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Applied Mathematical Modelling 37 (2013) 611–628

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Applied Mathematical Modelling
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The present state of modeling entrainment defects in the shape
casting process
C. Reilly a,c,⇑, N.R. Green b, M.R. Jolly a

School of Mechanical Engineering, University of Birmingham, UK
School of Metallurgy and Materials, University of Birmingham, UK
School of Materials Engineering, University of British Columbia, Canada

a r t i c l e

i n f o

Article history:
Received 27 September 2011
Received in revised form 3 April 2012
Accepted 21 April 2012
Available online 27 April 2012

a b s t r a c t
The entrainment of oxide films into the bulk material has been shown to have a detrimental effect on casting integrity. A number of mechanisms have been shown to initiate the
entrainment of oxide films, including: returning waves, plunging jets, bubble trails and
fountains. Therefore, the assessment of the casting system for these features by the foundry
engineer is critical in improving casting quality.
The use of computational fluid dynamics software packages, which are now widely available to the foundry engineer, has allowed the foundry engineer to improve casting system
design by using qualitative parameters. Optimization software is now an economically viable option for many foundries. However, optimization for casting integrity requires a quantitative casting integrity assessment technique, which allows the modeling and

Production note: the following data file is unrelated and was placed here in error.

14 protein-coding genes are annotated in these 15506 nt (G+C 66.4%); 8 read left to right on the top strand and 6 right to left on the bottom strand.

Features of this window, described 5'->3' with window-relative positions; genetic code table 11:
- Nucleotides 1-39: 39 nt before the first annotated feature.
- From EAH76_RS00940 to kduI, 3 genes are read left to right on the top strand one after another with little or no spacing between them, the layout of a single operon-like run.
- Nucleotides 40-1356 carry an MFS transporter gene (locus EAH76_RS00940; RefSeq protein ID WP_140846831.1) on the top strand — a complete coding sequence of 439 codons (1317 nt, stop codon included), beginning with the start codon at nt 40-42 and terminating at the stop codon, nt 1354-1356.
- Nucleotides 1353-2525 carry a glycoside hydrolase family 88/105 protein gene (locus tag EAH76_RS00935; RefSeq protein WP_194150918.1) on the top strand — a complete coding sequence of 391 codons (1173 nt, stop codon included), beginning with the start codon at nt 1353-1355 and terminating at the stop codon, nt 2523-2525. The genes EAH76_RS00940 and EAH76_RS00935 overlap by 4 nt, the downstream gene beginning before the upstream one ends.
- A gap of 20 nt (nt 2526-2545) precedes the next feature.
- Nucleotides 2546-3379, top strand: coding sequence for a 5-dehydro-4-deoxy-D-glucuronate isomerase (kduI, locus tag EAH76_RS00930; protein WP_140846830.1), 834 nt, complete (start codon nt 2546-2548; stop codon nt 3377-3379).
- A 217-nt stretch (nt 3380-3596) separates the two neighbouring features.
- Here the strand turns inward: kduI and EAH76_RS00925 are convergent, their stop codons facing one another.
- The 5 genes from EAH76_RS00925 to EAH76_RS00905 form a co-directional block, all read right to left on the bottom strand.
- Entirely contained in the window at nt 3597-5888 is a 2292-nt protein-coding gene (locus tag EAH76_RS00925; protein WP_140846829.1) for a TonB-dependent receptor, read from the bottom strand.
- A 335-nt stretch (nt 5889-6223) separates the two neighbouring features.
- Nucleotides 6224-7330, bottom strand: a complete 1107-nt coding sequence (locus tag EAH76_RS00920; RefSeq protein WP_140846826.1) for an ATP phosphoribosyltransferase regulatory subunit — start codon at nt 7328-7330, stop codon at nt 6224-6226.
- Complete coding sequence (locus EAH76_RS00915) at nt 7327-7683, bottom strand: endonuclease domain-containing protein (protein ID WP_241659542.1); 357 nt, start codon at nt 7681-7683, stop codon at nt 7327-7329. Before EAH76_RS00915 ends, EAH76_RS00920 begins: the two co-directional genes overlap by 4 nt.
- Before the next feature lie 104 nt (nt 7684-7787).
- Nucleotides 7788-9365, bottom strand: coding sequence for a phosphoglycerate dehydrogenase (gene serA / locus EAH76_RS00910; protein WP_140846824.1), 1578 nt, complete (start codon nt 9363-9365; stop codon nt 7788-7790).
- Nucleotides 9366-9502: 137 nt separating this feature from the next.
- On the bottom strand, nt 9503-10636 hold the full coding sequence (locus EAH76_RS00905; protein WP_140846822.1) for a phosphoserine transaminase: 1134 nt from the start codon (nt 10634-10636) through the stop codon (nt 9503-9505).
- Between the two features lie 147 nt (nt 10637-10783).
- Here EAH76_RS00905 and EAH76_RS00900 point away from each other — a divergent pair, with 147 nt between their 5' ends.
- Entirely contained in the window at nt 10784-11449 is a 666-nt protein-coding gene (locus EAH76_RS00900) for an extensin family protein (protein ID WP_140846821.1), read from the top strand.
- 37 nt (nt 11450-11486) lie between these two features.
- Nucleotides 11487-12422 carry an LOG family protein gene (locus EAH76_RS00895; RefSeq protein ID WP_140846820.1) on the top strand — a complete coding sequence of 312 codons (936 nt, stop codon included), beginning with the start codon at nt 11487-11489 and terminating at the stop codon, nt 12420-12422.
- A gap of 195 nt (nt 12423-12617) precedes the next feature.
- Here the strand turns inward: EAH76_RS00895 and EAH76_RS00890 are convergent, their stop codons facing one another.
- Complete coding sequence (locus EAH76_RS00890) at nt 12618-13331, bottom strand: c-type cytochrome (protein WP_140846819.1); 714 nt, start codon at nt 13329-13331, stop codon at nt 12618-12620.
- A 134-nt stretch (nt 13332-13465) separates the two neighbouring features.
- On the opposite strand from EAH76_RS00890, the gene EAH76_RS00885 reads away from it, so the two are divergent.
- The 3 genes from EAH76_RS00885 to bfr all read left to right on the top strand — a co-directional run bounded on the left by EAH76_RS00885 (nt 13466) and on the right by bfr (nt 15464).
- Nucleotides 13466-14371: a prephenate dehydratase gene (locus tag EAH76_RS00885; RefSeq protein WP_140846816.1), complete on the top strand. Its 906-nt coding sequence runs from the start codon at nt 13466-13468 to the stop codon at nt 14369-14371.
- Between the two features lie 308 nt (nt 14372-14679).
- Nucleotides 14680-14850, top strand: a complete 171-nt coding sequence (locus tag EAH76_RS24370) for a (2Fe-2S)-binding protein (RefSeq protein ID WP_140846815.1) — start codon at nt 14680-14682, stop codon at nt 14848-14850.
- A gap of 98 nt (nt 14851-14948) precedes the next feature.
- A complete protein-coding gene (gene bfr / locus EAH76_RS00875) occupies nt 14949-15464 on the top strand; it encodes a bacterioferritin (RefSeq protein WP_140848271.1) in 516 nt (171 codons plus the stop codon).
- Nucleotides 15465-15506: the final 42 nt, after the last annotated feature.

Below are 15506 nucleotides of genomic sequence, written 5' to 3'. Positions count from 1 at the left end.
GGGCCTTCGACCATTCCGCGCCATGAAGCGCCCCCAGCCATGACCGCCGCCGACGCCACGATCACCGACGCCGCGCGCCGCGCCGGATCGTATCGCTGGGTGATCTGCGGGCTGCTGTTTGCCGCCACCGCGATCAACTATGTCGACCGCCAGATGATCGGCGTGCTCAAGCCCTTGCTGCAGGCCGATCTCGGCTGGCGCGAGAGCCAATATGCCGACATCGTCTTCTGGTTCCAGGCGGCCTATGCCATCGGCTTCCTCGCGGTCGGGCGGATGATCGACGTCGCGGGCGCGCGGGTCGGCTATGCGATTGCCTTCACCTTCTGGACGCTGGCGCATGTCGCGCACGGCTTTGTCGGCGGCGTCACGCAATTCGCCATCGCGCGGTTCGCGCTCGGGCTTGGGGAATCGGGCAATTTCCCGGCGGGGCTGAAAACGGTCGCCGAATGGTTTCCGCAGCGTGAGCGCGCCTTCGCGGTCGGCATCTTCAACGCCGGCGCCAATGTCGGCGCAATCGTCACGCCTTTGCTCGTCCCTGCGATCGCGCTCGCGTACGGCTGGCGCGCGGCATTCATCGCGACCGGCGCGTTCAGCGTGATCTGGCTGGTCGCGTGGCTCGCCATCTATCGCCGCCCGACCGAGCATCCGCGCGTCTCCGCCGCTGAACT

quantification of defects. Therefore, modeling and quantification of defects is becoming
an ever more important research area to allow the optimization software manufacturers
to meet the needs of industry.
The current methods found in published literature for the modeling of casting defects
have been described and critically reviewed, shedding light on the qualities and issues currently associated with the present available methods. However it is clear that further
investigations and developments are still required to allow the accurate and efficient modeling of casting defects. The topics of research relating to the modelling of casting defects
which require further investigation have been highlighted.
Ó 2012 Elsevier Inc. All rights reserved.


Introduction . . . . . . . . . . . . . . . . . . . . . . . . . . . . . . . . . . . . . . . . . . . . . . . . . . . . . . . . . . . . . . . . . . . . . . . . . . . . . . . . . . . . . . . . . . . .
Computational modelling background . . . . . . . . . . . . . . . . . . . . . . . . . . . . . . . . . . . . . . . . . . . . . . . . . . . . . . . . . . . . . . . . . . . . . . .
Indiscrete modeling of entrainment . . . . . . . . . . . . . . . . . . . . . . . . . . . . . . . . . . . . . . . . . . . . . . . . . . . . . . . . . . . . . . . . . . . . . . . . .
Cumulative entrained free surface area . . . . . . . . . . . . . . . . . . . . . . . . . . . . . . . . . . . . . . . . . . . . . . . . . . . . . . . . . . . . . . . . .
Vorticity . . . . . . . . . . . . . . . . . . . . . . . . . . . . . . . . . . . . . . . . . . . . . . . . . . . . . . . . . . . . . . . . . . . . . . . . . . . . . . . . . . . . . . . . . .
Cumulative scalar technique. . . . . . . . . . . . . . . . . . . . . . . . . . . . . . . . . . . . . . . . . . . . . . . . . . . . . . . . . . . . . . . . . . . . . . . . . .